Descriptive statistical calculations were performed to ascertain the mean and standard deviations for perineum elasticity (E) and pubic bone-perineal critical distance (D). Intraclass correlation coefficients (ICC) were calculated for these measurements with 95% confidence intervals (CI) . In addition, the following parameters were calculated as described by Bland and Altman : 1) bias [i.e., the mean of the proportionate difference (the difference between two elasticity measurements divided by the average value of two measurements)]; and 2) 95% limits of agreement (i.e., 1.96 times the standard deviation of the mean of the proportionate difference). Statistical analysis was performed with STATA version 10.1 (StataCorp LP, TX) and MATLAB version R2018a (MathWorks, MA).
Figure 1. Antepartum tactile imaging probe.
Feasibility and Safety Arm
The study with 10 non-pregnant women demonstrated reliable acquisition of tactile signals and composition of 3D tactile images. The imaging post-processing allowed calculation of E and D for each case. The mean E was 10.4 ± 2.5 kPa, and the mean D was 19.6 ± 6.1 mm. The pain and comfort assessments revealed a high degree of tolerability. Patients reported that the vaginal tactile imaging was minimally painful (rated 1.7 ± 0.8) and similar to manual palpation (rated 2.2 ± 0.8). No adverse events were reported.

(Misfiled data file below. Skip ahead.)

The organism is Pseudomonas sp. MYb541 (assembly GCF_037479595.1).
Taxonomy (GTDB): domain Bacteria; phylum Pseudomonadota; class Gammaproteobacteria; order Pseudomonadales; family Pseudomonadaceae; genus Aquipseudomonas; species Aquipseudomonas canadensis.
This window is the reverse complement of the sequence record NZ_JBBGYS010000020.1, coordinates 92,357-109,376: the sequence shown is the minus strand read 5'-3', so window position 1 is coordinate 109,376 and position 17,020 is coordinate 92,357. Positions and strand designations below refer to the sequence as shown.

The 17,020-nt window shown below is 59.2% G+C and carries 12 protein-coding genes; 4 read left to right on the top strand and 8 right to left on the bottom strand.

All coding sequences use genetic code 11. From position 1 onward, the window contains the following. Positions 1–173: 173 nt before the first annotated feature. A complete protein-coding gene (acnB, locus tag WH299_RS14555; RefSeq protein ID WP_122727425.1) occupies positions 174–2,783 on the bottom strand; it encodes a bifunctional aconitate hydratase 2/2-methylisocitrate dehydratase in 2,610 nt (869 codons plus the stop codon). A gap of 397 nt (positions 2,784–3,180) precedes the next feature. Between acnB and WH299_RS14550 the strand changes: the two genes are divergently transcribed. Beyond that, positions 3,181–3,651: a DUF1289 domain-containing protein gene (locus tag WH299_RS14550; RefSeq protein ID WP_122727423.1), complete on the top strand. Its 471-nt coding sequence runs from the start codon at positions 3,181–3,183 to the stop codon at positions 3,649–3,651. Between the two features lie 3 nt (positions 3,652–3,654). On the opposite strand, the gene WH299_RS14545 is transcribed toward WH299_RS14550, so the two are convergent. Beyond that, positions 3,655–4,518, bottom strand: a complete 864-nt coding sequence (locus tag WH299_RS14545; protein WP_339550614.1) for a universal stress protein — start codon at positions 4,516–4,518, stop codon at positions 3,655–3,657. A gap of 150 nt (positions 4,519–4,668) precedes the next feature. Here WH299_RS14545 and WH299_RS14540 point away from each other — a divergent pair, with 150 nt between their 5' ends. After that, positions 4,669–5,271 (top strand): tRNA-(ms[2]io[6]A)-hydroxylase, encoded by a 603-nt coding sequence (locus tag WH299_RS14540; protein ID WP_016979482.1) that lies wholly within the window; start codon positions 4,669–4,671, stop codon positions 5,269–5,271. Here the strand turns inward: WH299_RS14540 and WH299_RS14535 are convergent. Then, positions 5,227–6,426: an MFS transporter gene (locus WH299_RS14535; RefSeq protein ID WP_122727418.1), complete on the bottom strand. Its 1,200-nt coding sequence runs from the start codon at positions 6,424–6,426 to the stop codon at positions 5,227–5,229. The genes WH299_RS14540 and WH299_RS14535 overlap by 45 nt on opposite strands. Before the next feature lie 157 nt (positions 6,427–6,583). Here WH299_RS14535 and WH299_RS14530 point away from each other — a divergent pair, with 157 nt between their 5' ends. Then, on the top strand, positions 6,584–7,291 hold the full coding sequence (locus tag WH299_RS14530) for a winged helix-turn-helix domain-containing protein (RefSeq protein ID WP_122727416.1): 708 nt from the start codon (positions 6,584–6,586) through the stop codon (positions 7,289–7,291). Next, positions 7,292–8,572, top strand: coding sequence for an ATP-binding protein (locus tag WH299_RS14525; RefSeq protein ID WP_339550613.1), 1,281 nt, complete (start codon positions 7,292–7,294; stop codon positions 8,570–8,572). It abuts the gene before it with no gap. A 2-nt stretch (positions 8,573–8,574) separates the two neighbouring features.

10 pregnant women were recruited for the reproducibility arm. ATI measurements were performed at a mean gestational age of 36.8 ± 0.6 weeks. All patients were multiparous and met the study’s inclusion criteria. Demographic characteristics and birth outcomes are listed in Table 1. No adverse events were reported.
The mean E was 9.8 ± 5.9 kPa, and the mean D was 34.6 ± 6.2 mm. Figure 2 illustrates the 3 orthogonal projections of the 3D vaginal pressure map with real-time ATI probe location that was captured by the observer in case #6, which was accompanied by a second degree perineal laceration at vaginal delivery.